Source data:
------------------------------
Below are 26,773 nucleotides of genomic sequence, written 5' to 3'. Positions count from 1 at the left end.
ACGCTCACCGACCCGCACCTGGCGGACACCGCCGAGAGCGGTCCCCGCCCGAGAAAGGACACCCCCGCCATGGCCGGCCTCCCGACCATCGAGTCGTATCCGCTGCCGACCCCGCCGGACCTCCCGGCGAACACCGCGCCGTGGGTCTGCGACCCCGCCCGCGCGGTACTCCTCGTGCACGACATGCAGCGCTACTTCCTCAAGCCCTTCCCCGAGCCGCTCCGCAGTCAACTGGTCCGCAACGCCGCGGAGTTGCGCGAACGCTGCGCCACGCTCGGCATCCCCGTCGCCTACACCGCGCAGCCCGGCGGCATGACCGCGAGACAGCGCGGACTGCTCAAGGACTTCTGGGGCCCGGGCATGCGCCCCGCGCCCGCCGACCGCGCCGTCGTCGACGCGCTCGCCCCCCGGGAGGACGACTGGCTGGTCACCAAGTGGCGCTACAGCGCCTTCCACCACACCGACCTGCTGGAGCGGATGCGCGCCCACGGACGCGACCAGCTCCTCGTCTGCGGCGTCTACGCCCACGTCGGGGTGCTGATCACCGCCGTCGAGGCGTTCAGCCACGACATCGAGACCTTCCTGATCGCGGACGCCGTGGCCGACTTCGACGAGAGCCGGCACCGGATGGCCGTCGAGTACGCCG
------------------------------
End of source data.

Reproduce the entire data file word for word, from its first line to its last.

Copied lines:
Below are 26,773 nucleotides of genomic sequence, written 5' to 3'. Positions count from 1 at the left end.
ACGCTCACCGACCCGCACCTGGCGGACACCGCCGAGAGCGGTCCCCGCCCGAGAAAGGACACCCCCGCCATGGCCGGCCTCCCGACCATCGAGTCGTATCCGCTGCCGACCCCGCCGGACCTCCCGGCGAACACCGCGCCGTGGGTCTGCGACCCCGCCCGCGCGGTACTCCTCGTGCACGACATGCAGCGCTACTTCCTCAAGCCCTTCCCCGAGCCGCTCCGCAGTCAACTGGTCCGCAACGCCGCGGAGTTGCGCGAACGCTGCGCCACGCTCGGCATCCCCGTCGCCTACACCGCGCAGCCCGGCGGCATGACCGCGAGACAGCGCGGACTGCTCAAGGACTTCTGGGGCCCGGGCATGCGCCCCGCGCCCGCCGACCGCGCCGTCGTCGACGCGCTCGCCCCCCGGGAGGACGACTGGCTGGTCACCAAGTGGCGCTACAGCGCCTTCCACCACACCGACCTGCTGGAGCGGATGCGCGCCCACGGACGCGACCAGCTCCTCGTCTGCGGCGTCTACGCCCACGTCGGGGTGCTGATCACCGCCGTCGAGGCGTTCAGCCACGACATCGAGACCTTCCTGATCGCGGACGCCGTGGCCGACTTCGACGAGAGCCGGCACCGGATGGCCGTCGAGTACGCCG